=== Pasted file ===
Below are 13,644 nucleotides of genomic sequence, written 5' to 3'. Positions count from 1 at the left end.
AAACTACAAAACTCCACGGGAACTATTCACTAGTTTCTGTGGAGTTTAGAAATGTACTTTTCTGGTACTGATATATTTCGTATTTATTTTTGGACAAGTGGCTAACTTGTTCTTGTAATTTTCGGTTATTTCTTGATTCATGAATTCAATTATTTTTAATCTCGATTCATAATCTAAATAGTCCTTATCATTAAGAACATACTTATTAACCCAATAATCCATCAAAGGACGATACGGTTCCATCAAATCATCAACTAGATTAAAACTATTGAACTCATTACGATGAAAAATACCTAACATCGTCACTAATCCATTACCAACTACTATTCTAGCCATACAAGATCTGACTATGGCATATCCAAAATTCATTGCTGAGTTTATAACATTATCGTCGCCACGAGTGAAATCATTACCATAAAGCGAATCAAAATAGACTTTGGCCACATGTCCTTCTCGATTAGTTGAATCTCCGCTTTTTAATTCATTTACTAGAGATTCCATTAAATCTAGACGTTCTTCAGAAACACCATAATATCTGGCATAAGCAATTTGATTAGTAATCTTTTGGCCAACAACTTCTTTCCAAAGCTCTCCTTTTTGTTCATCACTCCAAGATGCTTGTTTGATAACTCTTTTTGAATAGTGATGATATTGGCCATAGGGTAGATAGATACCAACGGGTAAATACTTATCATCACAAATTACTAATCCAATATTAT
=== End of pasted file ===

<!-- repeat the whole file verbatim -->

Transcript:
Below are 13,644 nucleotides of genomic sequence, written 5' to 3'. Positions count from 1 at the left end.
AAACTACAAAACTCCACGGGAACTATTCACTAGTTTCTGTGGAGTTTAGAAATGTACTTTTCTGGTACTGATATATTTCGTATTTATTTTTGGACAAGTGGCTAACTTGTTCTTGTAATTTTCGGTTATTTCTTGATTCATGAATTCAATTATTTTTAATCTCGATTCATAATCTAAATAGTCCTTATCATTAAGAACATACTTATTAACCCAATAATCCATCAAAGGACGATACGGTTCCATCAAATCATCAACTAGATTAAAACTATTGAACTCATTACGATGAAAAATACCTAACATCGTCACTAATCCATTACCAACTACTATTCTAGCCATACAAGATCTGACTATGGCATATCCAAAATTCATTGCTGAGTTTATAACATTATCGTCGCCACGAGTGAAATCATTACCATAAAGCGAATCAAAATAGACTTTGGCCACATGTCCTTCTCGATTAGTTGAATCTCCGCTTTTTAATTCATTTACTAGAGATTCCATTAAATCTAGACGTTCTTCAGAAACACCATAATATCTGGCATAAGCAATTTGATTAGTAATCTTTTGGCCAACAACTTCTTTCCAAAGCTCTCCTTTTTGTTCATCACTCCAAGATGCTTGTTTGATAACTCTTTTTGAATAGTGATGATATTGGCCATAGGGTAGATAGATACCAACGGGTAAATACTTATCATCACAAATTACTAATCCAATATTAT